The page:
November 17 1989 did not begin dramatically. It was the fiftieth anniversary of the execution of nine Prague students who had led protests in 1939 against the German occupation. Various officially sanctioned commemorations were taking place and the centre of Prague was filled with students.
Czechoslovak Radio reported from the official ceremony in the morning at Charles University, where, as always on these occasions, it was the Socialist Youth Union that took centre stage. But this was just a week after the fall of the Berlin Wall, and change was in the air.
In the afternoon thousands of students carrying flowers and candles, joined a march along the route taken by the funeral procession of Jan Opletal, who had been shot and killed during the protests back in 1939. Again, Czechoslovak Radio’s report gave the impression that nothing out of the ordinary was happening.
But then the newsreader added one further sentence:
“Reports are coming in that certain people are attempting to abuse this solemn occasion for anti-socialist provocations.”
The “certain people” were in fact many thousands of students, who had continued their peaceful march into the centre of Prague. Calling for democratic reform, they ended up in the street Národní třída, which links the National Theatre to Wenceslas Square.
There they were stopped and riot police broke up the demonstration with unprecedented force. The next day, Czechoslovak Radio, at the time still firmly in the hands of the regime, reported that 17 protestors and 7 policemen had been injured. Its report continued:
“In the course of the event there were attempts to turn it into a demonstration against the socialist system, the Communist Party of Czechoslovakia and the government. This was confirmed as the situation developed, and in the evening the crowd on the instigation of various people headed towards the city centre. Peace and public order were breached. After repeated appeals, some of the people went away, but around 2,000 continued to demonstrate, and behaved increasingly aggressively. In order to reinstate peace and order, police riot units were employed.”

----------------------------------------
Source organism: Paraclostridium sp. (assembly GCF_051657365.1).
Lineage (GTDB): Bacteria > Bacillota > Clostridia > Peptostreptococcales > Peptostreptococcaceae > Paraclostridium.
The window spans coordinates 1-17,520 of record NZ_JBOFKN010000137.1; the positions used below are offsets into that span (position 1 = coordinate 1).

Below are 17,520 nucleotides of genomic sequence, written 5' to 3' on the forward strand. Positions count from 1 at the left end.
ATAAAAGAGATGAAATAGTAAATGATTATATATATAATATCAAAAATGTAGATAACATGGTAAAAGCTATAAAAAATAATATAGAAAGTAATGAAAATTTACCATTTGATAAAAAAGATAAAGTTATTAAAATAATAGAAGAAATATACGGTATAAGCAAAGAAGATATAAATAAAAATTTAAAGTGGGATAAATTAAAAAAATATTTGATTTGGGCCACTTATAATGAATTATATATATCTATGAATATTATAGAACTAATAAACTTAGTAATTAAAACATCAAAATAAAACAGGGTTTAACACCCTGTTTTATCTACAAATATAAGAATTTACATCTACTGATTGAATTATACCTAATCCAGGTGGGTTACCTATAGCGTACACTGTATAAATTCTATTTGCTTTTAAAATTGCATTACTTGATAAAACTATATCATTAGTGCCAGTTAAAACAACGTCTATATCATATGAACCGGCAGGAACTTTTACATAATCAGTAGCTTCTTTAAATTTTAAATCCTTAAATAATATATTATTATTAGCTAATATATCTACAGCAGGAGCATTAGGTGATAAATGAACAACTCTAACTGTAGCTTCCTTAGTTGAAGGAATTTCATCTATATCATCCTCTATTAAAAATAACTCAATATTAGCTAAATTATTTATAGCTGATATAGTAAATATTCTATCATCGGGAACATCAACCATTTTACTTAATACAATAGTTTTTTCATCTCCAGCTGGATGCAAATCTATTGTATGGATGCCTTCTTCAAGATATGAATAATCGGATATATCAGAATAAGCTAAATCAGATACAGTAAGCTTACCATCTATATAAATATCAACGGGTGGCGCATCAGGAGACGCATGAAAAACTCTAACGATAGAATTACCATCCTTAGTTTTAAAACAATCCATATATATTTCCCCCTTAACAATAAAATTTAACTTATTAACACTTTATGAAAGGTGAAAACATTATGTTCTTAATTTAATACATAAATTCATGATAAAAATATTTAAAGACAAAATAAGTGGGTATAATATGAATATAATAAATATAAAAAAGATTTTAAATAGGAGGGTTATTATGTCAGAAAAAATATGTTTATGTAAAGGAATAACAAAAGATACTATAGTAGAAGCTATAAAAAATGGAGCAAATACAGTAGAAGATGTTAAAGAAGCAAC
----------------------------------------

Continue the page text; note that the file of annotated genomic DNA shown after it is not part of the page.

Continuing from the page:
As that extract shows only too clearly, Czechoslovak Radio was not at the vanguard of the Velvet Revolution, and in the first dramatic days was broadcasting only the official version of events. But by November 19, with demonstrations in the streets continuing, a distinct shift in the radio’s reporting of events could be detected:
“At five in the afternoon Wenceslas Square was still filled with people. It’s hard to say, but I probably wouldn’t be exaggerating if I said that there were around 100,000 people here – mostly young people and children, but all generations were here… The participants were shouting slogans, discussing in groups. Their shouts and banners displayed their dissatisfaction – they were calling for political pluralism, free elections, real dialogue and radical reforms.”
Suddenly the radio was using very different language. It was clear that
dramatic change was under way, even in Czechoslovak Radio.
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